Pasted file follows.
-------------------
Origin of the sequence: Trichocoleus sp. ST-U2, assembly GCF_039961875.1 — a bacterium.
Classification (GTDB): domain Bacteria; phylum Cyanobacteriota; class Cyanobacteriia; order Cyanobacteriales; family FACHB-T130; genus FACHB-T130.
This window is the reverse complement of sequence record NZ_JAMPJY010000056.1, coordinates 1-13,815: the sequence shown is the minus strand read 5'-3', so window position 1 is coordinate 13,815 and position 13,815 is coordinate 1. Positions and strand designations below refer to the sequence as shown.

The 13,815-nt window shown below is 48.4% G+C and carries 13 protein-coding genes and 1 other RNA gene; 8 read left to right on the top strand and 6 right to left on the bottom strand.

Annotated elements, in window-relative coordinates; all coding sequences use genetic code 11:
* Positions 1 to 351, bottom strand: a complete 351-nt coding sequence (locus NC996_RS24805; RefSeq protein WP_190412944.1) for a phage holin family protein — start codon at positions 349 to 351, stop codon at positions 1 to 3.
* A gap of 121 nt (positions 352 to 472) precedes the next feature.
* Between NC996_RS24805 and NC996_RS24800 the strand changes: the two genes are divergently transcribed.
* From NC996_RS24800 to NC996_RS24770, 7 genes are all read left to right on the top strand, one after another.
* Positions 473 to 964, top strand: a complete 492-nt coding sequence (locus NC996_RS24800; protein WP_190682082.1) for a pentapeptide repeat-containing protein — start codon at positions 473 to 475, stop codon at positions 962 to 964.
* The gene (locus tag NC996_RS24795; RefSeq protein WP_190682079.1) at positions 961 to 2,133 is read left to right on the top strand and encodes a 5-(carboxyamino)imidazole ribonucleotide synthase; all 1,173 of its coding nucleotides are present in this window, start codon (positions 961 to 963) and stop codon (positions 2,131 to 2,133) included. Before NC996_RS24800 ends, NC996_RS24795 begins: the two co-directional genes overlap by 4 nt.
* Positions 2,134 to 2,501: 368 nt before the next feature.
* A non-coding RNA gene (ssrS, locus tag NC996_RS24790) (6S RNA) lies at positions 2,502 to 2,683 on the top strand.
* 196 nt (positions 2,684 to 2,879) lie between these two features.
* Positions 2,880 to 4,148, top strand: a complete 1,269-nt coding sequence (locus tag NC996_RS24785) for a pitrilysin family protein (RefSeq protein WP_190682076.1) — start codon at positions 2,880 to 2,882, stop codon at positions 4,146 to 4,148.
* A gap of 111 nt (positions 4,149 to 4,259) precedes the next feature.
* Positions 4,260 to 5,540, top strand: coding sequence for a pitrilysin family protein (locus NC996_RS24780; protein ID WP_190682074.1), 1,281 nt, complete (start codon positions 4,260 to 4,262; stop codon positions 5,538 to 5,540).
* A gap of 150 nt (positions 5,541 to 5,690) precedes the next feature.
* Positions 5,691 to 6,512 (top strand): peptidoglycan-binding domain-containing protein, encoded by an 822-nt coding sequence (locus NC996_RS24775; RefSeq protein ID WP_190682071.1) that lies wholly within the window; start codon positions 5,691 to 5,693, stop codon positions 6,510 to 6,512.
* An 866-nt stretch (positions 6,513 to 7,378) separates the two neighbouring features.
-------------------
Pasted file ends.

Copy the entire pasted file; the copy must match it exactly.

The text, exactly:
Origin of the sequence: Trichocoleus sp. ST-U2, assembly GCF_039961875.1 — a bacterium.
Classification (GTDB): domain Bacteria; phylum Cyanobacteriota; class Cyanobacteriia; order Cyanobacteriales; family FACHB-T130; genus FACHB-T130.
This window is the reverse complement of sequence record NZ_JAMPJY010000056.1, coordinates 1-13,815: the sequence shown is the minus strand read 5'-3', so window position 1 is coordinate 13,815 and position 13,815 is coordinate 1. Positions and strand designations below refer to the sequence as shown.

The 13,815-nt window shown below is 48.4% G+C and carries 13 protein-coding genes and 1 other RNA gene; 8 read left to right on the top strand and 6 right to left on the bottom strand.

Annotated elements, in window-relative coordinates; all coding sequences use genetic code 11:
* Positions 1 to 351, bottom strand: a complete 351-nt coding sequence (locus NC996_RS24805; RefSeq protein WP_190412944.1) for a phage holin family protein — start codon at positions 349 to 351, stop codon at positions 1 to 3.
* A gap of 121 nt (positions 352 to 472) precedes the next feature.
* Between NC996_RS24805 and NC996_RS24800 the strand changes: the two genes are divergently transcribed.
* From NC996_RS24800 to NC996_RS24770, 7 genes are all read left to right on the top strand, one after another.
* Positions 473 to 964, top strand: a complete 492-nt coding sequence (locus NC996_RS24800; protein WP_190682082.1) for a pentapeptide repeat-containing protein — start codon at positions 473 to 475, stop codon at positions 962 to 964.
* The gene (locus tag NC996_RS24795; RefSeq protein WP_190682079.1) at positions 961 to 2,133 is read left to right on the top strand and encodes a 5-(carboxyamino)imidazole ribonucleotide synthase; all 1,173 of its coding nucleotides are present in this window, start codon (positions 961 to 963) and stop codon (positions 2,131 to 2,133) included. Before NC996_RS24800 ends, NC996_RS24795 begins: the two co-directional genes overlap by 4 nt.
* Positions 2,134 to 2,501: 368 nt before the next feature.
* A non-coding RNA gene (ssrS, locus tag NC996_RS24790) (6S RNA) lies at positions 2,502 to 2,683 on the top strand.
* 196 nt (positions 2,684 to 2,879) lie between these two features.
* Positions 2,880 to 4,148, top strand: a complete 1,269-nt coding sequence (locus tag NC996_RS24785) for a pitrilysin family protein (RefSeq protein WP_190682076.1) — start codon at positions 2,880 to 2,882, stop codon at positions 4,146 to 4,148.
* A gap of 111 nt (positions 4,149 to 4,259) precedes the next feature.
* Positions 4,260 to 5,540, top strand: coding sequence for a pitrilysin family protein (locus NC996_RS24780; protein ID WP_190682074.1), 1,281 nt, complete (start codon positions 4,260 to 4,262; stop codon positions 5,538 to 5,540).
* A gap of 150 nt (positions 5,541 to 5,690) precedes the next feature.
* Positions 5,691 to 6,512 (top strand): peptidoglycan-binding domain-containing protein, encoded by an 822-nt coding sequence (locus NC996_RS24775; RefSeq protein ID WP_190682071.1) that lies wholly within the window; start codon positions 5,691 to 5,693, stop codon positions 6,510 to 6,512.
* An 866-nt stretch (positions 6,513 to 7,378) separates the two neighbouring features.